Nigeria’s Inflation Rate To Remain Structurally High In 2022—Rewane

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Rewane
  • ICT, Finance To Push Nigeria’s 3.4% GDP Growth

Nigeria’s prominent economist and Chief Executive Officer, Financial Derivatives, Bismarck Rewane, has projected that the country’s inflation rate was expected to remain structurally high with a full-year average of 13.3 per cent.

He also projected that Nigeria’s Gross Domestic Product (GDP) growth for 2022 would be at 3.4 per cent being driven by the Information and Communication Technology and finance sectors of the economy.

Rewane made the forecasts at the Nigerian-British Chamber of Commerce (NBCC)’s January Breakfast Meeting with the theme: “2022 Economic Outlook” in Lagos.

He based the projection on the success and high level of productivity in key sectors such as Information and Communication Technology (ICT) and financial services.

He added that urgent policy actions were required in four areas: reducing inflation, catalysing private investments, addressing fiscal pressure and eliminating fuel subsidy.

Rewane stressed: “Nigeria would be richer and better off in 2022 and key sectors to drive the expected growth are ICT and the financials because other sectors use it to drive productivity.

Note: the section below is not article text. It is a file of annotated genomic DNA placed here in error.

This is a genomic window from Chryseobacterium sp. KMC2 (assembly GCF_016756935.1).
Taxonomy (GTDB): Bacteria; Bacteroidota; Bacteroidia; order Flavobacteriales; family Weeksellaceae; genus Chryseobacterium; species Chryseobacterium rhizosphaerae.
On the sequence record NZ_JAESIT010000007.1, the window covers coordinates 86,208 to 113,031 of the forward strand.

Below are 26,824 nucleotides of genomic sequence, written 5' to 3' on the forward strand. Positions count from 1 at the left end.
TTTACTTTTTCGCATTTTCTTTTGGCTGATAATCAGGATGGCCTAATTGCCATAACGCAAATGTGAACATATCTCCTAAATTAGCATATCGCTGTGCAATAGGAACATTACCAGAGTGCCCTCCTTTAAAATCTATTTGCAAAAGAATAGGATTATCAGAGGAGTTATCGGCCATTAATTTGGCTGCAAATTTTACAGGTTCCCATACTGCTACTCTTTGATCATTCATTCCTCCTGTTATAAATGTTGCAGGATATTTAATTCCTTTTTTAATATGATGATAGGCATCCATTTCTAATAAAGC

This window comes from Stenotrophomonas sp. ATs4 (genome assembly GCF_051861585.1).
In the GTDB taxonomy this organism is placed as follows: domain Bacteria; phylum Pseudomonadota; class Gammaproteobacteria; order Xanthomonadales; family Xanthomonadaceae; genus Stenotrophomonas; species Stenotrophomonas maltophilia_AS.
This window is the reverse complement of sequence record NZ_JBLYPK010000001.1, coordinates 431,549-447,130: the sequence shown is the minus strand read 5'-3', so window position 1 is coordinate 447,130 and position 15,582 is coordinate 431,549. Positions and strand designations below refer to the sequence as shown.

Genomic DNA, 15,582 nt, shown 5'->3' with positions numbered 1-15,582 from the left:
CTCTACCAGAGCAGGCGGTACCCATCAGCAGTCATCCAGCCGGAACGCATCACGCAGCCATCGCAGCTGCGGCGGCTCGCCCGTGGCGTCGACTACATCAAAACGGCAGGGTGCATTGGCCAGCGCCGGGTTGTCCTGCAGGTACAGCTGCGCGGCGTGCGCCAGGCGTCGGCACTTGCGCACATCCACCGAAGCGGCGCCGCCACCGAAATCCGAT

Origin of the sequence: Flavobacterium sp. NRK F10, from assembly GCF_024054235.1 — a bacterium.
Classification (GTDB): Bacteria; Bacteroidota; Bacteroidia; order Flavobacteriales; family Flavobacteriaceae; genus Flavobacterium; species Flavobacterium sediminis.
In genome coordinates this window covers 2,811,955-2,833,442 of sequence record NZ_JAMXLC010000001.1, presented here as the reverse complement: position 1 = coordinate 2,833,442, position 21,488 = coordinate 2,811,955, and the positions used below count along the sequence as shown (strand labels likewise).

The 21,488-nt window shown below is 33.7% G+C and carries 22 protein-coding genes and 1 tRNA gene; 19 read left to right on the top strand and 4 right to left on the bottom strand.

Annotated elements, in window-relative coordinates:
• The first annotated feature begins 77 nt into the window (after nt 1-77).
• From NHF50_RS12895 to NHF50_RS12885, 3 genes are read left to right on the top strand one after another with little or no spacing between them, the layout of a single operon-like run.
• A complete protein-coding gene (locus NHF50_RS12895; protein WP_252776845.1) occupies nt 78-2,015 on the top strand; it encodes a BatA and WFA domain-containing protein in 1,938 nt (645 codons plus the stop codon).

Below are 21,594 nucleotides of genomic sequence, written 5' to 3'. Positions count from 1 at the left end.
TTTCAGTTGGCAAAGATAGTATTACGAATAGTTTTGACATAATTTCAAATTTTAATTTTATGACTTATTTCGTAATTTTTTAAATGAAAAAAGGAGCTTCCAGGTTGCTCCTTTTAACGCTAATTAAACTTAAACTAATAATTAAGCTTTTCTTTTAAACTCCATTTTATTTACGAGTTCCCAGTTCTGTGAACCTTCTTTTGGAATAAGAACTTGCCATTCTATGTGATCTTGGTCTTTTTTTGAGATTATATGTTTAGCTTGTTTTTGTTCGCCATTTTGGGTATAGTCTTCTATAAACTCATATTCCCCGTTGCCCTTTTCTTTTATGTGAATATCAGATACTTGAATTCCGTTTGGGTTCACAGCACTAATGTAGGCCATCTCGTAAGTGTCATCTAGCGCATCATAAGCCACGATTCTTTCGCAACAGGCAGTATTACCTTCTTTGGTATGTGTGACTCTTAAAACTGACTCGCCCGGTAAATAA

“However, whilst they push productivity, they also lead to the displacement of jobs. There has been a 90 per cent surge in electronic payment, e-commerce, digitalisation and technology.2022 would also see sustained inflation as basic products such as medications, food have increased by over 100 per cent while real GDP growth would be sublime.”

The economist explained that the development would be driven by cost-push factors such as fuel subsidy removal, electricity tariff and taxation.

He said that the country’s Gross Domestic Product (GDP) rate would be revised upwards to 2.8 per cent from its current 2.1 per cent premised on improvements in the services and manufacturing sector.

Rewane said that besides the 3.4 per cent economic growth forecast that Nigeria’s gross external reserves would decline towards $39 billion as the Central Bank of Nigeria (CBN) increased foreign exchange supply and allowed Naira convergence.

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